It’s very much what works for you and your team but I like to have the retro on the last afternoon of the sprint and then have the sprint planning the following morning. I used to have both meetings on the same day but this can lead to a long planning day where everyone gets tired. Splitting the meetings over two days helps maintain energy levels.

If you’re interested in learning more about the sprint planning process, you may find this article useful: On The Inside: Fail to plan and you plan to fail

I’ve experimented with many different approaches to the retro. I would recommend you also do this, as you might find that some just don’t work for you and your team. Experiment with them. Mix them up, keep them fresh and take suggestions from the team on what would make the retro better. Do whatever you can to make this a fun, exciting meeting and not get bogged down with all the things the team still has to fix.

One technique I’ve used and found to be a success went like this:



1. Canvas opinions and concerns

• Write “What did we do well?” and “What could we do better?” on a whiteboard and pass out post-it notes to the whole team.
• Everyone spends 5-10 minutes silently writing answers to each of those questions and sticking it on the board. This gets everyone contributing all at once.


2. Analyze what you find

• Going round the room, each person takes a turn reading out a post-it and the team explain and discuss what it means. The key here is to keep the meeting inclusive and flowing quickly. Don’t let it get bogged down on one sore point. Keep it moving.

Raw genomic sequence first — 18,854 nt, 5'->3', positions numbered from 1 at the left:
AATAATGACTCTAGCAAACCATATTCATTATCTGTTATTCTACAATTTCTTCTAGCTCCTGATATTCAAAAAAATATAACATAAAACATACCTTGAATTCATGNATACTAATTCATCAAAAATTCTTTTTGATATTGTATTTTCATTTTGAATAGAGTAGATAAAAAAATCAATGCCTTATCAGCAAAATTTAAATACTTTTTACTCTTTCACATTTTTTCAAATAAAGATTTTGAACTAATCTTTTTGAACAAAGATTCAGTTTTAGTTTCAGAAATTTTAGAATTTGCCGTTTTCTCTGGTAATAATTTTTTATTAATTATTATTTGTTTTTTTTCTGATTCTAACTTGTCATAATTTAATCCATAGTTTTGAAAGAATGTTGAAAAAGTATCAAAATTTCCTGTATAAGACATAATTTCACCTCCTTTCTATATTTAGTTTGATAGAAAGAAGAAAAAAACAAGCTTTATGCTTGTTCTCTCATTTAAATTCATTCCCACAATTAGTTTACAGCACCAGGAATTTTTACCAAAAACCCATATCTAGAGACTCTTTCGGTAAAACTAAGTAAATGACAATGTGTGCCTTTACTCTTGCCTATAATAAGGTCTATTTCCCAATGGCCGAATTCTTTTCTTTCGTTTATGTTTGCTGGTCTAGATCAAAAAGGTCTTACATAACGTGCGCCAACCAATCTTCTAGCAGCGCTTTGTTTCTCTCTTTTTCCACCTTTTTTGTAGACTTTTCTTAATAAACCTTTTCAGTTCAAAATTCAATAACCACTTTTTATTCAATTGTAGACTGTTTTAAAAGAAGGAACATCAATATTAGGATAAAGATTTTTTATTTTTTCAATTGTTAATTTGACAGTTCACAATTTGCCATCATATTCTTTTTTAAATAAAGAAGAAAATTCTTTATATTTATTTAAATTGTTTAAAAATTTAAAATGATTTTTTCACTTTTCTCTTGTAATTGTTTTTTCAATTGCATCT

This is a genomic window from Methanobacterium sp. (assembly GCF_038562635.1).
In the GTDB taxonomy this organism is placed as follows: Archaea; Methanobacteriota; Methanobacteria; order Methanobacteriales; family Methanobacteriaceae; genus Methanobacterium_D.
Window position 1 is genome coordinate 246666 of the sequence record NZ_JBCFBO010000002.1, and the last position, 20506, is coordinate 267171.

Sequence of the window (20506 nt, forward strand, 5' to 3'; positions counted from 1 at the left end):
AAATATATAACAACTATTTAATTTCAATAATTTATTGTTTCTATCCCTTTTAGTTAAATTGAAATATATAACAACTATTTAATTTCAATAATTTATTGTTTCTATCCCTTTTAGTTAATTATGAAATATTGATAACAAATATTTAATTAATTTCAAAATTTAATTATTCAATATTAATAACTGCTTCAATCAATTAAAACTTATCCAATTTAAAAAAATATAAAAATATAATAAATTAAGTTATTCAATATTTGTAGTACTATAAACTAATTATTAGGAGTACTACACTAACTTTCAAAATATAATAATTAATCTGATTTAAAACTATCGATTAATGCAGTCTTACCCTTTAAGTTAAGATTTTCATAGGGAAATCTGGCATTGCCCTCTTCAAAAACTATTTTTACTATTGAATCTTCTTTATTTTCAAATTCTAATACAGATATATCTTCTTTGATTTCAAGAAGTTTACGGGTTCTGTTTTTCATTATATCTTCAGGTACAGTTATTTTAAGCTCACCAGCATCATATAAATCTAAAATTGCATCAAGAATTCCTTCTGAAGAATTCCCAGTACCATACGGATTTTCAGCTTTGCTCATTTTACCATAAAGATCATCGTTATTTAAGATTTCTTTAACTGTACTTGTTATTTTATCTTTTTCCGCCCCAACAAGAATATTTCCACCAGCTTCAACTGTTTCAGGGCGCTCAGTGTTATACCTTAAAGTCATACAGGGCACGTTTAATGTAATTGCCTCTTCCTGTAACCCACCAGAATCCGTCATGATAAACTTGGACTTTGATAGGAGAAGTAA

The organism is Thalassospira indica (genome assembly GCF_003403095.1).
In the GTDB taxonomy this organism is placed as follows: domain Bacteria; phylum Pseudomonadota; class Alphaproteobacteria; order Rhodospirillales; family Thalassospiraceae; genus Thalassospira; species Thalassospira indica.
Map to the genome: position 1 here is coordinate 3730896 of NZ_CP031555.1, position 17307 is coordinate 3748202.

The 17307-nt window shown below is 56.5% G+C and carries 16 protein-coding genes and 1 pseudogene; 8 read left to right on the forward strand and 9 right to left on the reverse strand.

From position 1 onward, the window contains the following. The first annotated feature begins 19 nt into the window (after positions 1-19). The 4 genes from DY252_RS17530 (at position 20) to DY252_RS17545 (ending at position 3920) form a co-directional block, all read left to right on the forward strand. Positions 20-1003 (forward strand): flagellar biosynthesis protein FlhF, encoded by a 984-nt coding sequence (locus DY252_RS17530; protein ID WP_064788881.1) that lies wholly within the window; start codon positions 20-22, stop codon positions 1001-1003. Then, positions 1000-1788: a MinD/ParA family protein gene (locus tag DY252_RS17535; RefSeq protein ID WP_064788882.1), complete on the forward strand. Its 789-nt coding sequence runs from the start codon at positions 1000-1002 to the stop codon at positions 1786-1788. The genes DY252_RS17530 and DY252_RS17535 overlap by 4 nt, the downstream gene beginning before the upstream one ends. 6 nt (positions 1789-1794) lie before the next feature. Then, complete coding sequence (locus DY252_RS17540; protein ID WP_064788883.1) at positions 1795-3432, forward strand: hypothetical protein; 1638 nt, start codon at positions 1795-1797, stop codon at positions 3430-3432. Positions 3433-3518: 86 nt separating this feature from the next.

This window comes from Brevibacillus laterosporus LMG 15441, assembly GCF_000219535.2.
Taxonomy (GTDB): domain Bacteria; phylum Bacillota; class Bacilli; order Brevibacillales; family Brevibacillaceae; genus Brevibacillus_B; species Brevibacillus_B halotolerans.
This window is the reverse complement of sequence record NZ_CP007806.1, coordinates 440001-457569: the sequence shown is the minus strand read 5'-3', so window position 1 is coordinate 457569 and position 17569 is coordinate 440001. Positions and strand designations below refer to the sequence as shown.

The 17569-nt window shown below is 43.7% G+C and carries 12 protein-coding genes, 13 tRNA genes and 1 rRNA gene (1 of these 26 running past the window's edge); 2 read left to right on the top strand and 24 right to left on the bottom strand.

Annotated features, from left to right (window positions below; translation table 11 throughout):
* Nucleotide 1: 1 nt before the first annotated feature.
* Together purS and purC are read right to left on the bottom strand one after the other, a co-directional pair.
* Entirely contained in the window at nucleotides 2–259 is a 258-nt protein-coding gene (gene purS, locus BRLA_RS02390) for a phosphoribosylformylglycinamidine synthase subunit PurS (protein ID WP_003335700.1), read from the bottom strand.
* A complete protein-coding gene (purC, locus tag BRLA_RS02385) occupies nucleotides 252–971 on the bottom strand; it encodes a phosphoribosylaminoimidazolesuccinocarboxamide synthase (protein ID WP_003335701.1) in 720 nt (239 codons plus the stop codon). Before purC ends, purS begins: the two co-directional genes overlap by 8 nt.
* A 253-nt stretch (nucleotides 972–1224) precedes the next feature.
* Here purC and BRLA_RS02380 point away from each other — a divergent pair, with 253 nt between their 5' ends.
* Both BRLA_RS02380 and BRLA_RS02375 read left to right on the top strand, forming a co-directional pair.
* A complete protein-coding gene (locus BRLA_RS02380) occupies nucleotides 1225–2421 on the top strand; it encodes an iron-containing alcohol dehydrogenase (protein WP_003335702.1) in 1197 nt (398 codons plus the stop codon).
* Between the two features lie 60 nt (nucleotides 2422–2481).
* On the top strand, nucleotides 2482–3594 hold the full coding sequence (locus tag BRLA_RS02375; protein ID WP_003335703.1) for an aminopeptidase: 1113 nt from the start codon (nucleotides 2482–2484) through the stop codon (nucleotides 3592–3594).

• When each card has been read, the person holding it puts it in a group with other similar cards or creates a new group for it.
• As a team, check the groups are roughly correct and the names are suitable.


3. Focus on solutions

• Take each group in turn and quickly brainstorm what could be done to solve a problem area. If the solution isn’t obvious, make the actions a spike to investigate for potential solutions.
• As a team, pick a solution and create an action for it.
• Cost and schedule the actions. Don’t let them slip out of the sprint for other work. Almost all of the improvements require some time out of the sprint – especially if it’s something technical. I’ve found that the only way to make sure we stick to our actions as a team is to make stories out of them for scheduling, preferably in the next sprint. That way, the team actually implements any improvements instead of allowing them to be squashed the out of the sprint by other work.


4. Follow up

• All cards are written up and emailed out in their groups with the actions after the meeting. This is especially important when you have multiple teams doing retro at the same time and in different locations. Using that email I could have a quick meeting with team leaders to discuss problems particular to their team after the retro and flag up anything that required more attention.
• Make sure you read the list of actions from this meeting at the start of the next. This helps reinforce that the meeting is important and what’s decided during it is valued and will get done.


I’d really like to hear from you how you do your retrospectives. I’m always on the look out for something else to try and I’d love to hear what works for you. As always, if you have any questions about my retrospectives or would like further advice, please leave your questions in the comments below or you can contact me either on twitter at @allthings_io or via email at peter.gordon@allthings.io Thanks for reading!